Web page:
From CAR Magazine, April 1968
IN ESSENCE THE VIVA GT IS A big engine in a little body. This is a formula which Vauxhall are coming increasingly to accept, having kicked off with the introduction of the very good Ventora. The big engine they have put in the Viva body is that of the Victor 2000, which has not been left entirely in standard form but has been endowed with a new twin-Stromberg CD induction system and a better exhaust manifold. This gives a useful extra 10bhp at only slightly higher rpm and after what we said about the Victor in February could obviously do with going into the basic car too. Compression ratio is still a modest 8.5 to one which means that the car is not too fussy about the sort of petrol it drinks.
There are plenty of other specification changes to match. The brakes are bigger all round, with a substantial servo unit to make them light as ever to operate. The coil springs have been stiffened, the dampers rerated, the wheels are up from 12 to 13in, and radial tyres are standard with, as an option, new ultra-low profile radials (70percent height/width ratio) such as were fitted to our preview car.
External touches consist of a somewhat boy-racer paint job - shiny acrylic body, matt black bonnet and tail panel, coachwork lines down the sides, GT badges - together with a new grille, two real exhaust pipes and two dummy ones. All a bit overdone, especially after the restraint of the Ventora, even though we were spared the racing-type wheels which are to become an optional extra.
More to the point is what they have done to the transmission. You can do lots of sums if you have a sliderule and the inclination, based on the use of the Victor 2000's 3.9 to one final drive and the presence of a Victor gearbox with first and second gears closed up but third left as it is. All this means that with the red line at 6250rpm the maximum speeds in the gears are 42, 60, 78, 106mph. The last speed is fairly easily obtained downhill and maintained on the level despite being well past the power peak, which leads one to the instant conclusion that the car is undergeared. At the same time we can take the speeds at peak power (5000rpm) as representing sensible change-up points for fairly sporting driving and arrive at 36, 52, 67, 92mph. Observe the jump of 16mph from first to second, only 15mph from second to third, but 25mph from third to top, giving us the further instant conclusion that as in the Ventora, third gear is too low and the car is a Barbara Castle special, God help us all.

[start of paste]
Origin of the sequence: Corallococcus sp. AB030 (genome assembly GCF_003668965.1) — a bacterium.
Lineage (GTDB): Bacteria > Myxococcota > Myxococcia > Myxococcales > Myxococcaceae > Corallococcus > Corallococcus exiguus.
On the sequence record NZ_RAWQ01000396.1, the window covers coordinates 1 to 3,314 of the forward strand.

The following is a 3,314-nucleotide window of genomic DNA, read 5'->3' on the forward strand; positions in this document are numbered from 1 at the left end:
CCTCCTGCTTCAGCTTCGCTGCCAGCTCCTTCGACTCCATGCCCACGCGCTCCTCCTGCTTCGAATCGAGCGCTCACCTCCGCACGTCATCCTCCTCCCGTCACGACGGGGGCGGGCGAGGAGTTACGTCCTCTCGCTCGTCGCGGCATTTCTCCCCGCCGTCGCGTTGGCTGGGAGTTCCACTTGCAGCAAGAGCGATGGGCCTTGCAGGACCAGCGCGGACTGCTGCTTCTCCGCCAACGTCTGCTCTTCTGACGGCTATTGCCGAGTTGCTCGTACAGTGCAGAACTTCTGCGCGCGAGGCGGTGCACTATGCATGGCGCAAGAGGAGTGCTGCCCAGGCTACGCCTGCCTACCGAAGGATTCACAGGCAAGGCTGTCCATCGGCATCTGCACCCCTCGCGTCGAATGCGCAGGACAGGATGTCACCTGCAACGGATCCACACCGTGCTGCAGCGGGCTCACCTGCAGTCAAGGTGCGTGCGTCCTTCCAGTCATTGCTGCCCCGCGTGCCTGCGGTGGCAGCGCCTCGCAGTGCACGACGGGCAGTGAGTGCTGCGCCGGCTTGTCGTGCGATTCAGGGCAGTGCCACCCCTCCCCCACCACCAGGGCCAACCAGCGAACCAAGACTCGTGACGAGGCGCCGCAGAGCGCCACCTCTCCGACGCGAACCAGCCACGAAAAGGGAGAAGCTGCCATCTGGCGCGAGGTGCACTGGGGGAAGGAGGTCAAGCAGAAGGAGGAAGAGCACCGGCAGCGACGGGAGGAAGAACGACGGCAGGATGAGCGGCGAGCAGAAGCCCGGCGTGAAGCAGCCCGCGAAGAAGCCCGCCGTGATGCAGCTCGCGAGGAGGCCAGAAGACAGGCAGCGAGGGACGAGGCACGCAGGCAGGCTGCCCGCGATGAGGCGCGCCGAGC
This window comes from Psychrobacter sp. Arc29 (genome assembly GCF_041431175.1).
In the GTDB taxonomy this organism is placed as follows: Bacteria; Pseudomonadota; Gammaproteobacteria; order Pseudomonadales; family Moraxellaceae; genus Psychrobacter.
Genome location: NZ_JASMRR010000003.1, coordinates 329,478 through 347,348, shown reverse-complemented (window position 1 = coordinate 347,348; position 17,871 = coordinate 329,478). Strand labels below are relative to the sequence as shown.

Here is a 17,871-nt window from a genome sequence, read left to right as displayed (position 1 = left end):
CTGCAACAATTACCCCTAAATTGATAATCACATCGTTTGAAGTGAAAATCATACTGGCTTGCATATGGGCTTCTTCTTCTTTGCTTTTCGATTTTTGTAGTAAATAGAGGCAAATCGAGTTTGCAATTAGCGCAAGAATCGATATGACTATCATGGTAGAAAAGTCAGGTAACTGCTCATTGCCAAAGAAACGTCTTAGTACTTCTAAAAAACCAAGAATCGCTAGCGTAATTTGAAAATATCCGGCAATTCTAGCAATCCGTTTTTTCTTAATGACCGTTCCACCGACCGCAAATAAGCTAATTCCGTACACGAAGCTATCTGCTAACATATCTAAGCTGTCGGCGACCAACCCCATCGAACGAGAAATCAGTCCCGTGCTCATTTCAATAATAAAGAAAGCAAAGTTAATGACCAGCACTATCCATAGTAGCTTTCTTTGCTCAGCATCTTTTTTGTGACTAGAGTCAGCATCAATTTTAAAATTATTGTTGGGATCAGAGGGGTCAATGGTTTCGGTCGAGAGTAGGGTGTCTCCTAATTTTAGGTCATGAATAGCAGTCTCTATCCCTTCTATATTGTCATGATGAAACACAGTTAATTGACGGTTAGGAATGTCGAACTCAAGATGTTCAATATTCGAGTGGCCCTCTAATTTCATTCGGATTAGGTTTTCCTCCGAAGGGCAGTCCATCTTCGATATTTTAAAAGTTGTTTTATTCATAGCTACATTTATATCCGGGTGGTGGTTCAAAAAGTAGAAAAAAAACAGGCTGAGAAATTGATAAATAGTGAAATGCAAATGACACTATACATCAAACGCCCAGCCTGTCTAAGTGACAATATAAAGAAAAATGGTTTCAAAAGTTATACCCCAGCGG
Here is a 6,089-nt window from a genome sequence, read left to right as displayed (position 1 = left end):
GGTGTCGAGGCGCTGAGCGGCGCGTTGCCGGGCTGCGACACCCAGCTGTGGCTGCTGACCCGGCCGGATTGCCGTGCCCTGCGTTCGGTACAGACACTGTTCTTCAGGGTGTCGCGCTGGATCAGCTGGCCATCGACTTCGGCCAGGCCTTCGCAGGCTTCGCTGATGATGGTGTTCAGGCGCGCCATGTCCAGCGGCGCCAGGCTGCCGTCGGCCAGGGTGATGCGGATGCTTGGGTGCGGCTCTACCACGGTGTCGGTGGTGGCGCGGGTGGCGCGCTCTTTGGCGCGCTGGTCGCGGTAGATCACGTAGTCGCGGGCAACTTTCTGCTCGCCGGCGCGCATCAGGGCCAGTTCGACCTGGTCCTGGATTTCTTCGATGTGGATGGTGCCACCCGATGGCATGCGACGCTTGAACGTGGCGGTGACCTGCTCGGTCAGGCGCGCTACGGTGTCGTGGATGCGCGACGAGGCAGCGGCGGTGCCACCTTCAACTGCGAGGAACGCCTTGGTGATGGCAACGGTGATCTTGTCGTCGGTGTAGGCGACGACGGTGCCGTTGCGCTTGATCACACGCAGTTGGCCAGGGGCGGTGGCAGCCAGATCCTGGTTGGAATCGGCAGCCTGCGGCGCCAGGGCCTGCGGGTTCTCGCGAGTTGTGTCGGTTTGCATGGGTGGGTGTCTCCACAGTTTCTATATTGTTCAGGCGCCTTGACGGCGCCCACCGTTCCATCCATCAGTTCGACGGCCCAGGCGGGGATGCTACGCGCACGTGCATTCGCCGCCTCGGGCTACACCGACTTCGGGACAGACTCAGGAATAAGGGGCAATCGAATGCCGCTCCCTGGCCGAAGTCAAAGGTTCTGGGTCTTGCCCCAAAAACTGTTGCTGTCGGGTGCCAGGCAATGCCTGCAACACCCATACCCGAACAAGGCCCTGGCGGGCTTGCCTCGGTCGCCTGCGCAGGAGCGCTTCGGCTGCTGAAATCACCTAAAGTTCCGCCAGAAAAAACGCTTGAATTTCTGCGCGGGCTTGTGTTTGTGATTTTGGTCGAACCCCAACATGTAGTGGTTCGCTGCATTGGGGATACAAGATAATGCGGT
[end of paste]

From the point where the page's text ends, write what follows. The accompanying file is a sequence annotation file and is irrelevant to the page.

Given a free choice of ratios we would first up the final drive to 3.6 (giving 45/65/85/115 at the red line) and secondly up third gear from 1.35 to 1.25 which would make that 85 into 92. We would have thought the least Luton could do in the meantime is offer an overdrive. Apart from all else this might help to keep down the oil and water temperatures which seemed to run high on most of the preview cars when driven hard on a fairly cold day. Inside, the car is very pretty with all necessary dials -including the rarely seen oil temperature gauge - and a leather covered steering wheel. The finish is matt black throughout, and it is all very nice except that the seats are apparently standard Viva SL (small, bouncy, with non-adjustable squab) and the front ones don't go far enough back for a tall driver. For this reason it is possibly a good thing that the little steering wheel is too high, for such a driver would otherwise have to splay his legs on either side of it to get at the pedals. Headroom is minimal as always, but the seat belts are now better placed and there are new, easily-reached safety catches for the front seats, showing that at least the Vauxhall people are capable of appreciating the need for change.
From Luton we ran down the M1 for a bit, and one or two faults began to manifest themselves. The tachometer and speedometer were clearly not to be trusted to any extent in our car. and there was occasional fluffing at high speed in top gear which felt for all the world like fuel starvation caused by insufficient pump capacity. The noise level was very high. Pat Kenning, our compatriot from Motor Trader, had a portable noise meter which clocked 82dbA at an indicated 60mph, and no less than 94dbA at an indicated 90, which is really way beyond a joke. With people acting all gormless on the bit of the motorway reduced to two lanes by road works, we soon found that the horn was the feeble, polite little one out of the ordinary Viva.